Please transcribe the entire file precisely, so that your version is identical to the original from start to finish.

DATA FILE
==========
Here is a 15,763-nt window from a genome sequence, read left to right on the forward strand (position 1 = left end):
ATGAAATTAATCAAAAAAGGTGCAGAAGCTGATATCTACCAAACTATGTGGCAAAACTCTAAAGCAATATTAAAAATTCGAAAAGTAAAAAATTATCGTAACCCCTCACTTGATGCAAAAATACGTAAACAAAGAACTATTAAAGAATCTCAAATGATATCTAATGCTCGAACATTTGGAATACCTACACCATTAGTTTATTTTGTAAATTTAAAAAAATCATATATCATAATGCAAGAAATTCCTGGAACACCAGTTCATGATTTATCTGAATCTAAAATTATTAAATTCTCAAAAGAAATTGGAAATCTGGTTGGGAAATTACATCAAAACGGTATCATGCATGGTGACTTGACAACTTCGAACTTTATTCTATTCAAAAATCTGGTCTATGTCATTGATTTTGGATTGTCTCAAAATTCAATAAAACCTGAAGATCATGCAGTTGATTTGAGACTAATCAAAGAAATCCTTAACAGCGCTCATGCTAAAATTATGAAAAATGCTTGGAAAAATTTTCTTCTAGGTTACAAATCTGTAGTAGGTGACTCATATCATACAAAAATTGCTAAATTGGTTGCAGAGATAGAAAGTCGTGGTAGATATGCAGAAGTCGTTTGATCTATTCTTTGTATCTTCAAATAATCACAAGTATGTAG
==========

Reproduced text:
Here is a 15,763-nt window from a genome sequence, read left to right on the forward strand (position 1 = left end):
ATGAAATTAATCAAAAAAGGTGCAGAAGCTGATATCTACCAAACTATGTGGCAAAACTCTAAAGCAATATTAAAAATTCGAAAAGTAAAAAATTATCGTAACCCCTCACTTGATGCAAAAATACGTAAACAAAGAACTATTAAAGAATCTCAAATGATATCTAATGCTCGAACATTTGGAATACCTACACCATTAGTTTATTTTGTAAATTTAAAAAAATCATATATCATAATGCAAGAAATTCCTGGAACACCAGTTCATGATTTATCTGAATCTAAAATTATTAAATTCTCAAAAGAAATTGGAAATCTGGTTGGGAAATTACATCAAAACGGTATCATGCATGGTGACTTGACAACTTCGAACTTTATTCTATTCAAAAATCTGGTCTATGTCATTGATTTTGGATTGTCTCAAAATTCAATAAAACCTGAAGATCATGCAGTTGATTTGAGACTAATCAAAGAAATCCTTAACAGCGCTCATGCTAAAATTATGAAAAATGCTTGGAAAAATTTTCTTCTAGGTTACAAATCTGTAGTAGGTGACTCATATCATACAAAAATTGCTAAATTGGTTGCAGAGATAGAAAGTCGTGGTAGATATGCAGAAGTCGTTTGATCTATTCTTTGTATCTTCAAATAATCACAAGTATGTAG